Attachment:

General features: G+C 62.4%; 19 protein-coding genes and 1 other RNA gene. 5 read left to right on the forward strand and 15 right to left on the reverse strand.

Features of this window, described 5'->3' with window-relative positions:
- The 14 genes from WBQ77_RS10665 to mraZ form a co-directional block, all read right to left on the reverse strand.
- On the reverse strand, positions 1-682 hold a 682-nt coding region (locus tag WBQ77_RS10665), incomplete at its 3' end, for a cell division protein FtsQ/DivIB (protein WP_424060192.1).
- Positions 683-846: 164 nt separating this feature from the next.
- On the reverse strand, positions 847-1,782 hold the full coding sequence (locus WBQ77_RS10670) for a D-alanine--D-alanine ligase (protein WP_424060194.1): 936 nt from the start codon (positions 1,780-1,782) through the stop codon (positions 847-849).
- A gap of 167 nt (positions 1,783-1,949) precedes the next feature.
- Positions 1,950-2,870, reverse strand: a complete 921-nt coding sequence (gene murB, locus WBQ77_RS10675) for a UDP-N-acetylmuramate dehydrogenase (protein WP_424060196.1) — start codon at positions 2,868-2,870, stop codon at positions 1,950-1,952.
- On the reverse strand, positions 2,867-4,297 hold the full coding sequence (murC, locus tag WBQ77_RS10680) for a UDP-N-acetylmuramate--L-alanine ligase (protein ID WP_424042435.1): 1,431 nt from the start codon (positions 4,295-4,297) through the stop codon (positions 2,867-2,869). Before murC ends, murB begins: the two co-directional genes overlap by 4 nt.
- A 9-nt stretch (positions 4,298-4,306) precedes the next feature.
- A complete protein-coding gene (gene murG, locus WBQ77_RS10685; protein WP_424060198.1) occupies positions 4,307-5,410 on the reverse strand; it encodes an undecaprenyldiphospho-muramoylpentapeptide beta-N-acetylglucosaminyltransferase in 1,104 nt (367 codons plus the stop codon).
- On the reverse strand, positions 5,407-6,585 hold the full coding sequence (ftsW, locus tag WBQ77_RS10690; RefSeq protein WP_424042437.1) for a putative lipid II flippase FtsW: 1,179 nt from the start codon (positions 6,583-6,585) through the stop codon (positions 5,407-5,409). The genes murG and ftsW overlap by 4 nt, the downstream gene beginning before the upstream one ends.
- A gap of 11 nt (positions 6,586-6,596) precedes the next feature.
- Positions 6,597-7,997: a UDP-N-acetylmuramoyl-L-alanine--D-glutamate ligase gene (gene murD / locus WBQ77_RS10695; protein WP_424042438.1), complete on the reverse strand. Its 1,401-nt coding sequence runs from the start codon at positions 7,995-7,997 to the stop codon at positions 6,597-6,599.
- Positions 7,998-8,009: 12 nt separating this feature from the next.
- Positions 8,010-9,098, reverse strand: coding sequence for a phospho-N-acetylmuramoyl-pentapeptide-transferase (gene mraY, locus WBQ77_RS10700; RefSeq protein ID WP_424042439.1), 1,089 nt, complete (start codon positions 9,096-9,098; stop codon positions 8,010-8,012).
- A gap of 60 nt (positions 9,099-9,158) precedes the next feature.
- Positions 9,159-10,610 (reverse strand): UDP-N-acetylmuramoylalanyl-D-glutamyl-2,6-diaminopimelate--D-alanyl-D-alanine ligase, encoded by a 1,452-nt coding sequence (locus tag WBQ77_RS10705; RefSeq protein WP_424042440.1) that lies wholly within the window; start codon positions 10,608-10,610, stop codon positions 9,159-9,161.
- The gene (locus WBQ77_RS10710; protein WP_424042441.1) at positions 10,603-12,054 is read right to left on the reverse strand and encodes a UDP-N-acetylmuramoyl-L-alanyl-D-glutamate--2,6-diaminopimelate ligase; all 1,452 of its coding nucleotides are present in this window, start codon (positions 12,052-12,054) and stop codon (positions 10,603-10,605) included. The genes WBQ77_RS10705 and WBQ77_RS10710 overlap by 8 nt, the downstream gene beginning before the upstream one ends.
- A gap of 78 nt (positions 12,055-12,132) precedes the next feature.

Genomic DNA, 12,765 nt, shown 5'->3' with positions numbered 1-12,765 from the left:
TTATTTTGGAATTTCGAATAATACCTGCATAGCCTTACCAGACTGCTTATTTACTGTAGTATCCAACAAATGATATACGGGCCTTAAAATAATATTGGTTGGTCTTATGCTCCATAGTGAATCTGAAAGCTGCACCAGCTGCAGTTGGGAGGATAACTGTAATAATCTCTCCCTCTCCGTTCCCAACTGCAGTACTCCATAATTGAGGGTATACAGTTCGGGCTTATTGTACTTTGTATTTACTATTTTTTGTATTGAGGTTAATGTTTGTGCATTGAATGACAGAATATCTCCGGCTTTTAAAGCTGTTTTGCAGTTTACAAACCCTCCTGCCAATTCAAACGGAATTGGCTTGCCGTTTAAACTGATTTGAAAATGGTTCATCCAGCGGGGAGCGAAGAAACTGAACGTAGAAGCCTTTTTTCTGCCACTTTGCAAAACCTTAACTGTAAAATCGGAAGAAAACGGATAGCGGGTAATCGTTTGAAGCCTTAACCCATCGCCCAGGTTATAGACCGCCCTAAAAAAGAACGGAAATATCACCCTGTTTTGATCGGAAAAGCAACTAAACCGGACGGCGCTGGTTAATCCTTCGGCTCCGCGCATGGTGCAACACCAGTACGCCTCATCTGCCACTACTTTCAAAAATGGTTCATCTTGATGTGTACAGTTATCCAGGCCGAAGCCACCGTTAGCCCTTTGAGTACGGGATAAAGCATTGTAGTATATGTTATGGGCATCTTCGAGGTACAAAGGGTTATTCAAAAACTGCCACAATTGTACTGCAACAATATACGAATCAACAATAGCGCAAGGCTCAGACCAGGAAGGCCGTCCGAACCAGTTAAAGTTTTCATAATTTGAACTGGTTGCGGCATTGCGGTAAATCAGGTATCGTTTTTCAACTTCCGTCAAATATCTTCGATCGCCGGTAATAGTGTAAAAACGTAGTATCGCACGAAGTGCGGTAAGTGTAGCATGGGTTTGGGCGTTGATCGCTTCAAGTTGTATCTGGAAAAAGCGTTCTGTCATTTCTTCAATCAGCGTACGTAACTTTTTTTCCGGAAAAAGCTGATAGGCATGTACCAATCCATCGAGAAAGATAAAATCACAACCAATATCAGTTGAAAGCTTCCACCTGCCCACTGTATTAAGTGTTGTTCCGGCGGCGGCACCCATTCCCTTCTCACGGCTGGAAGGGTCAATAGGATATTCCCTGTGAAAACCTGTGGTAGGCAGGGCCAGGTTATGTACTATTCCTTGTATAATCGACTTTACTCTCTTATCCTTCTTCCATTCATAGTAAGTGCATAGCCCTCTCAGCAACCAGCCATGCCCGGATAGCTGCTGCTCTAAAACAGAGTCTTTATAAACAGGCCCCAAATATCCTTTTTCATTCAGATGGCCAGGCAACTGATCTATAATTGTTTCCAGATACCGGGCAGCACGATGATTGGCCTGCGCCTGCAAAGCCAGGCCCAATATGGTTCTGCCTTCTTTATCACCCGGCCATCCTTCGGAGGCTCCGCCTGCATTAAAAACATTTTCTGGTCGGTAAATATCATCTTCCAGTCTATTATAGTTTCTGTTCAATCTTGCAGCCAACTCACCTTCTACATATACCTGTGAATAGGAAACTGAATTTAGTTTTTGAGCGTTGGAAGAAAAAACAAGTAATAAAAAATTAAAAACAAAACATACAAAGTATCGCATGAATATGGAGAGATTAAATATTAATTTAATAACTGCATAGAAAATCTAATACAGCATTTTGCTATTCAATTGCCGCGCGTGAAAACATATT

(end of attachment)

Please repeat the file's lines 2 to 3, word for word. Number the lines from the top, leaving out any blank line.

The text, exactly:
Features of this window, described 5'->3' with window-relative positions:
- The 14 genes from WBQ77_RS10665 to mraZ form a co-directional block, all read right to left on the reverse strand.